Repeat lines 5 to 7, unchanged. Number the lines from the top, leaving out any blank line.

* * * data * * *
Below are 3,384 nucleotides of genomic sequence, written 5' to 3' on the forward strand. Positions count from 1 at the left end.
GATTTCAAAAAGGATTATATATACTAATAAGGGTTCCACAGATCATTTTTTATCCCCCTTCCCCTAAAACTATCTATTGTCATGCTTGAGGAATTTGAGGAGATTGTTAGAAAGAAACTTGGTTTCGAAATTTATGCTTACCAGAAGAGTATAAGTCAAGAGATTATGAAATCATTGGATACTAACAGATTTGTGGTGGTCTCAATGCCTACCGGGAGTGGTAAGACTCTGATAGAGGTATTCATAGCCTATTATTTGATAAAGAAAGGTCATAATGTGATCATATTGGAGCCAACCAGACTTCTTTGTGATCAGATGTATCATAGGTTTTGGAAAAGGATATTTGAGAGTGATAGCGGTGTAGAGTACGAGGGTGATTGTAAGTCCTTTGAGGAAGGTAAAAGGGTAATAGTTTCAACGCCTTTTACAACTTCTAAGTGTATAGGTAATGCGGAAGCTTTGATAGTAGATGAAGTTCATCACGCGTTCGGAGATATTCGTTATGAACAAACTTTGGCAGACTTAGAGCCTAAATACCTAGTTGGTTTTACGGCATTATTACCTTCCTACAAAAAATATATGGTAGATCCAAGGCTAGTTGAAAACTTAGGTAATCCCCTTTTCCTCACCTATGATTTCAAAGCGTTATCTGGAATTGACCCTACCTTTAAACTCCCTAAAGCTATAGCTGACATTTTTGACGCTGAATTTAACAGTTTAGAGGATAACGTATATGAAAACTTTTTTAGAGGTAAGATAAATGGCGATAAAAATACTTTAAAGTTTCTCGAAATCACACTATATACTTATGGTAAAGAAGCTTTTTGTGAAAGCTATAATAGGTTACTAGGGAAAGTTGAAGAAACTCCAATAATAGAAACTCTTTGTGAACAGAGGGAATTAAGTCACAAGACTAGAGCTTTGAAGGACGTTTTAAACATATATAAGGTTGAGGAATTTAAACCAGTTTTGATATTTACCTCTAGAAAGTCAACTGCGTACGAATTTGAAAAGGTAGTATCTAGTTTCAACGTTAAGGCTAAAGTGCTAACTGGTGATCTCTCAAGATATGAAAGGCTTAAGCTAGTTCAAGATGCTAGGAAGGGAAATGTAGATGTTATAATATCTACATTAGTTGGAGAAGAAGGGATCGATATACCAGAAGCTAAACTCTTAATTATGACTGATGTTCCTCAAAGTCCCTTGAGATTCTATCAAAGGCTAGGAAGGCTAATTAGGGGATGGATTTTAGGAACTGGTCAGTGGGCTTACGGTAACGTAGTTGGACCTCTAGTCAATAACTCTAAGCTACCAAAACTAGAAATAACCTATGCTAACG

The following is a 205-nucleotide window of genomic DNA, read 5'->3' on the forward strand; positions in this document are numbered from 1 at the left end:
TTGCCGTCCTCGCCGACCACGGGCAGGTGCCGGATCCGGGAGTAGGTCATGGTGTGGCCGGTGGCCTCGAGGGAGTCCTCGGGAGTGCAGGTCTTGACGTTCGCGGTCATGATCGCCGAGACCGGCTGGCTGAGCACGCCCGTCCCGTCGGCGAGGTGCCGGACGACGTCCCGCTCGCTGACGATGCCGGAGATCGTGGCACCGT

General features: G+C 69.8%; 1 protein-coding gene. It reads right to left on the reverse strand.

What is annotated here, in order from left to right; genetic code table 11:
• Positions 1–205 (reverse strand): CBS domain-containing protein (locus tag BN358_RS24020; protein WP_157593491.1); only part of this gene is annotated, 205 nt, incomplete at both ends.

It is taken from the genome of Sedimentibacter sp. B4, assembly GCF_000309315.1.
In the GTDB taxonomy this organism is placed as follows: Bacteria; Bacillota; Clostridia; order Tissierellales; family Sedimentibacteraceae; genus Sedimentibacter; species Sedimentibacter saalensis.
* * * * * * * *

General features: G+C 69.8%; 1 protein-coding gene. It reads right to left on the reverse strand.

What is annotated here, in order from left to right; genetic code table 11:
• Positions 1–205 (reverse strand): CBS domain-containing protein (locus tag BN358_RS24020; protein WP_157593491.1); only part of this gene is annotated, 205 nt, incomplete at both ends.